San Simeon Pier Fishing
One of the best ways to enjoy the San Simeon Pier is by fishing off its edge. The California Department of Fish and Wildlife allows free non-commercial fishing from public piers without requiring a license. That means anyone can enjoy fishing from the San Simeon Pier, year-round (though late spring to fall is fishing’s best season here). Because the pier is only 850 feet long, the waters never get very deep. Look for the kelp that grows around the base of the pier, where many fish like to hide out. Waves and surf are minimal here thanks to the pier’s protected position in the cove, making this a good spot for beginners. Anglers can hope to catch white croaker, calico surfperch, barred surfperch, walleye perch and rubberlip here. Other San Simeon fishing options include rock fishing, kayak fishing, surf fishing and deep sea fishing. Check out spots like San Carpoforo Creek and Arroyo Laguna Beach, as well as charter companies like Virg’s Landing and Patriot Sportfishing.
Whale Watching from the San Simeon Pier
Few experiences beat the excitement of seeing a whale spout or breach within several feet of San Simeon Cove. Historically, this area sees a lot of whale activity — especially in fall — and the San Simeon Pier offers the best view. Humpback whales have been known to feed directly next to the pier, drawing large crowds of delighted onlookers. To see the passage of migrating whales further out from the pier, bring a pair of good binoculars. (Or, if you forgot your own, you can borrow binoculars for whale watching at the Coastal Discovery Center near the beach parking lot.) Don’t be surprised to see elephant seals on the uncrowded shores near the pier, too. These majestic, bizarre creatures often travel over from the Piedra Blanca Elephant Seal Rookery to sunbathe and eat. San Simeon Pier also offers splendid bird-watching. Look for seabirds like scoters and grebes, as well as pigeon guillemots and marbled murrelets nesting beneath the pier.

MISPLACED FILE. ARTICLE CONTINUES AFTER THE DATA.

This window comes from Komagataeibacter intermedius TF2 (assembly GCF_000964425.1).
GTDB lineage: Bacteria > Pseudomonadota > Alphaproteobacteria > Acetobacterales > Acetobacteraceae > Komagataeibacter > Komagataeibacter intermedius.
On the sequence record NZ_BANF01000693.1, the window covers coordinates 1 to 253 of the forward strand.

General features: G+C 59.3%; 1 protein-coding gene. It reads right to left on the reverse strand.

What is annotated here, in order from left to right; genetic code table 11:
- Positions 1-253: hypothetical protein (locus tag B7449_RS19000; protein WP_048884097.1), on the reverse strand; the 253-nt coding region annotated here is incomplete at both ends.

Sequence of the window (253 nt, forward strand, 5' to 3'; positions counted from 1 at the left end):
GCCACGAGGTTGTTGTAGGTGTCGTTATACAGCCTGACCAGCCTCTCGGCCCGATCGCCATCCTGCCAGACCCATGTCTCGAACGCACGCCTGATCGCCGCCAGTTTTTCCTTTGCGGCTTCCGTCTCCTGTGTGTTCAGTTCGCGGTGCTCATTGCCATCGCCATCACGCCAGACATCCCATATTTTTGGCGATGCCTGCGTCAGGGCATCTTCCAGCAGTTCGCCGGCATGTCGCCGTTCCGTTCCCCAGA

Things to see near the Pier
Without a doubt, the most glamorous nearby attraction to the San Simeon Pier is Hearst Castle. Named after its owner, William Randolph Hearst, this massive estate perches on what he called “an enchanted hill” just across Highway 1. Hearst employed architect Julia Morgan to design his 90,000 square-foot home, which finished construction in 1947. Inside, Mr. Hearst’s vast collection of art, antiquities and furnishings dates back as far as ancient Egypt. The home was deeded to the state in 1958, and State Parks has operated it as “a museum like no other” ever since. Hearst Castle makes 12 different tours available to the public, including ADA-accessible tours, evening tours, and even private tours. The house is reachable only via Hearst Castle buses for ticketed visitors. Purchase tickets online or at the Visitor Center just off Highway 1. Here, you’ll also find a small Hearst museum, gift shop, food services, and an IMAX theater. The Hearst Castle Theater features a five-story screen and regularly shows “Building the Dream,” an IMAX movie about Mr. Hearst and Hearst Castle. The film is produced exclusively for the theater, and all tickets to Hearst Castle include admission to see Building The Dream. Running short on time? Check out the Visitor Center lobby where you can see a display of 17th century tapestries from the Hearst Collection. And don’t forget to look for zebras on Highway 1 along Hearst Ranch, a remnant of Mr. Hearst’s private zoo.
Hearst Ranch Winery